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Old 12-03-2012, 02:24 AM   #1 (permalink)
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Adverse possession of city easement

I live in Dallas Texas in my home for 29 years. We have a 10 ft easement which the city has never used. Our fence line when we move in took in the whole easement. I need to know if by adverse possession this 10 feet of easement is ours. We have a new neighbor behind us who has built a house too close to our current fence and is now claiming that 5 feet is their property. They chain sawed part of our fence on a day I happen to be home from work. I called the police. They came out and said I needed to have an attorney, this was a civil matter and not a police matter. Everything about this neighbor thus far has been so rude that I would like to pursue the matter. Someone told me that adverse possession is 20 years in Dallas. If this is true then what is my recourse?
Thank you
Webbhaus
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Old 12-03-2012, 10:04 PM   #2 (permalink)
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Hard to say different states have different requirements for example in California you need to pay property tax on it and it is 5 years, but many states require 10 years.

Also the more likely course of action is a prescriptive easement explained here, http://www.legalmatch.com/law-librar...n-lawyers.html , which is essentially the same as adverse possession, but it involves easements. Here is an article explaining adverse possession. http://www.legalmatch.com/law-librar...n-lawyers.html
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Old 12-06-2012, 09:51 PM   #3 (permalink)
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Adverse possession of city easement

The doctrine prevents someone who has used land for a long period of time, believing it to his/her land, from being ejected by someone who discovers a technical defect relating to the original boundaries.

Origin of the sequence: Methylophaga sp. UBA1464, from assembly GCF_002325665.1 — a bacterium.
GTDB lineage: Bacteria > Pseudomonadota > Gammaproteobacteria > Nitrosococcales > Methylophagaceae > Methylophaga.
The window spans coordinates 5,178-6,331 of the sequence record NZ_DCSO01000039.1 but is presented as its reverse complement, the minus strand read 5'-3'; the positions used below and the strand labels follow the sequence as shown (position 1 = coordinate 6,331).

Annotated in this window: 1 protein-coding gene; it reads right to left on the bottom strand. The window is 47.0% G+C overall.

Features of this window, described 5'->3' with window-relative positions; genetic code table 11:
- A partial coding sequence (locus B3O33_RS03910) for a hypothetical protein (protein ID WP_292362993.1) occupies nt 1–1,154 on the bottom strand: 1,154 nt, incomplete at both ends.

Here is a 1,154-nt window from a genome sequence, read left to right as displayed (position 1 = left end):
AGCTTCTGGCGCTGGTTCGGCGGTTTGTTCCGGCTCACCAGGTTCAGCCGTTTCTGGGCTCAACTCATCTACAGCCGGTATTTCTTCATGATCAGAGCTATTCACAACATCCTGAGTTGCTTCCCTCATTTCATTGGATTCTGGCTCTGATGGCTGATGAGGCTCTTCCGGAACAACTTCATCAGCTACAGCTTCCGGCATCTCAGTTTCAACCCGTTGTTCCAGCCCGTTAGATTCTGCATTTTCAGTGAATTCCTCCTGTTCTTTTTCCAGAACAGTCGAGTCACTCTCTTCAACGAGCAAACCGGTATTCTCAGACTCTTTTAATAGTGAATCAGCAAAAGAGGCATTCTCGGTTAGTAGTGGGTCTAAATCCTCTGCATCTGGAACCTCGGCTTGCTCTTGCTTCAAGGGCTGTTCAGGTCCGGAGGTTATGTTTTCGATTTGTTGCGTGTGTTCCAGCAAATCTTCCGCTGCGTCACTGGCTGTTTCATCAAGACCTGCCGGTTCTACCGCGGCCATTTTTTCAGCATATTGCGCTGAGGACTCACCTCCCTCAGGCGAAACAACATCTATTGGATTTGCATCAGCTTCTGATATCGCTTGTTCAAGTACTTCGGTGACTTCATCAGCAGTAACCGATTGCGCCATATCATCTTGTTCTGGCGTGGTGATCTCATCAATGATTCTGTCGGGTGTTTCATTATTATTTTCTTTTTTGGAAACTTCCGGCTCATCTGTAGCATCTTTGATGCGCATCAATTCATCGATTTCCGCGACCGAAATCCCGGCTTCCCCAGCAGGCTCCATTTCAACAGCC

A typical example is where a fence is incorrectly placed inside the proper boundary of a property. The properties on either side of the boundary may have been sold numerous times before someone discovers the mistake. The owner of the land that has "lost" because of the mistake, cannot now force the owner of the land that has "gained" to move the fence back to the original boundary.
Surveyor required
Making a claim on the basis of adverse possession is no simple matter, and the services of a qualified surveyor will be required.
The role of the surveyor is to perform what is known as a "check survey", to determine the proper boundaries of the property according to the original plan of subdivision or survey plan.
The surveyor's drawings will usually show the boundaries according to the plan, together with the fencelines as they appear "on the ground", so that a comparison can be made.
It is important to use a qualified surveyor who is prepared to give evidence in court if necessary.
Choosing a surveyor
When choosing the surveyor you should consider using a surveyor who is familiar with the local area. It is often the case that the surveyor will be familiar with the property, particularly if previous owners or neighbours have consulted the same surveyor in the past.
In Victoria, surveyors must be licensed by the Surveyors Registration Board of Victoria. (To visit the website of the Surveyors Registration Board of Victoria, just click on the following link: Surveyors Registration Board of Victoria.)
The website of the Surveyors Registration Board of Victoria includes an Onlne Register of Licensed Surveyors, so that consumers can readily find a properly qualified and licensed surveyor.
Cost of a survey
It can be very difficult to determine the cost of a survey, as land will vary in size, shape and other characteristics.
The best way to find out what a survey will cost is to contact a number of different surveyors, explain the nature of the problem and the type of survey required, and obtain a quotation.
Remember, that the cheapest quote is not always the best. Full surveying qualifications, membership of a professional surveyors association, and good local knowledge are all important considerations when choosing a surveyor.
If the survey confirms an adverse possession issue
If you have had a survey conducted and you believe that there is an adverse possession issue, contact us for initial legal advice. Making an adverse possession claim is not a straight-forward matter, and the process of making and substantiating a claim can be quite complicated.
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